So How Many Democrats Are Worrying For Hillary?
As Hillary Clinton suggested during her first presidential campaign, in response to questions about why she hadn’t yet gotten out of a primary race she wasn’t going to win, people do die.
“We all remember Bobby Kennedy was assassinated in June in California,’’ she told the editorial board of the Sioux Falls Argus Leader on May 23, 2008. The comment infuriated not just Obama aides, but then-still uncommitted Democrats like Representative James E. Clyburn of South Carolina, who called it “beyond the pale.” All she meant to say, she later insisted, is that presidential primaries frequently extend into the summer.
Whatever her intention, nobody could doubt that in politics, the unexpected happens all the time. And a disaster doesn’t have to be fatal to scramble a race: In 1972, Ed Muskie was the Democratic frontrunner until he reportedly cried in response to press attacks on him and his wife—during a snowstorm that may or may not have actually accounted for those drops running down his face. Gary Hart was the most likely ’88 nominee before the country saw the photographic evidence of his trip to Bimini with a young model.
This week’s controversy over the news that Hillary Clinton conducted government business entirely on a personal e-mail system that seems to have given her the ability to erase messages completely throughout her four years as secretary of state isn’t anything approaching that kind of a meltdown. Nor are recent revelations about foreign donations to the Clinton Foundation.
But what is the confidence level now among Democrats about Hillary Clinton’s fully expected but not yet official presidential campaign? And how worried are they about the lack of a Plan B?
Most remain convinced she’s either the best or the only alternative to any Republican nominee. And yet, yes, some cop to being a little bit nervous.
“My comfort level is not very high,’’ said Frank Loy, who served as under secretary of state for global affairs during the Clinton administration and was the chief U.S. negotiator on climate change. “I think a) she will run, b) she will be a pretty good candidate, and c) she has a good chance of winning. But having said that, I don’t think it’s prudent to have all our eggs in one basket, both for real reasons and because it looks like we have absolutely no bench.”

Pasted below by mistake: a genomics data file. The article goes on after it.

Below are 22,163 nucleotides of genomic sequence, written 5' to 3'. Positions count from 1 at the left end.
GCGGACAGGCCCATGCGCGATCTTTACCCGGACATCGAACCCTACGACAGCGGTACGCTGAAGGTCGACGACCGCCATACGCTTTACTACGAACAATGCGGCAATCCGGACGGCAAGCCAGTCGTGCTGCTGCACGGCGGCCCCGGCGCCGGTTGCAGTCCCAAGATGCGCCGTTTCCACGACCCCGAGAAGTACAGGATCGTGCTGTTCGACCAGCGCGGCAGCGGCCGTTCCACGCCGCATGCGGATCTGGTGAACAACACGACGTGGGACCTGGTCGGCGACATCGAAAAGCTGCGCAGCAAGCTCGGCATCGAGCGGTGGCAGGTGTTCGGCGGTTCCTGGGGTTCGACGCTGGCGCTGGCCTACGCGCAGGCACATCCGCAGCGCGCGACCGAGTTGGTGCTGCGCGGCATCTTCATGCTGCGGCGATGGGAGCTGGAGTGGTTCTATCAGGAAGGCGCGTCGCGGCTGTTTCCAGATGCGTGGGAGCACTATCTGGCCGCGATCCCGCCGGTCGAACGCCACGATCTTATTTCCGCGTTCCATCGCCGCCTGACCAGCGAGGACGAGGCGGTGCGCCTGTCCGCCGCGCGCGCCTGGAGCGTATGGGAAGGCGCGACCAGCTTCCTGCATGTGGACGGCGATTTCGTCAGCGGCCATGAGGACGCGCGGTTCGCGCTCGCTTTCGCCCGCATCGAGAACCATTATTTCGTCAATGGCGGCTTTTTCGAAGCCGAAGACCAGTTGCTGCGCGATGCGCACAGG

Loy raised money for Obama the last two cycles, but doesn’t expect to get involved in the presidential race at all in ’16: “She doesn’t need me,’’ he said. “And I bet I’m not the only one feeling like that; they have so many chits to call in.’’ Even if, he added, “they’ll have a harder time with the little donors who in the aggregate were very important to Obama.’’
Meanwhile, he hopes for Candidate Clinton’s sake that the stories about the e-mails result in some pink slips in Hillaryland: “Somebody’s head ought to roll that nobody said, ‘This is a really dumb thing to do.’ Is it fatal? No. But hurtful, yes; we don’t need stuff like that.”
The activist documentary filmmaker Robert Greenwald, whose recent work includes Koch Brothers Exposed and War on Whistleblowers, said he’s uneasy about the prospect of a one-person primary—but joked that that’s not exactly out of character for him: “Being a nervous and neurotic person of the Jewish faith from New York City, I don’t want to put all my eggs in one basket for anything.”
So what do the Democrats he talks to think about the e-mails, and the race in general? “I don’t talk to anybody any more—but the people I e-mail or text or am on listservs with” are mostly wondering where she is on important issues, like “inequality, and how we increase security without occupying every country in the world.”
As for her private e-mails, he said, “I certainly have heard, ‘Why did staff members not anticipate this and get out in front of it?’”
Among professional Democrats, there’s little to no discernable angst. Congressional aides tend to see the e-mail issue as an odd and unforced error, but not one she won’t recover from. And they are definitely not worried that as the attack on our consulate in Benghazi was unfolding, anyone on Clinton’s team was daft enough to think, hey, let’s start an e-mail chain on this.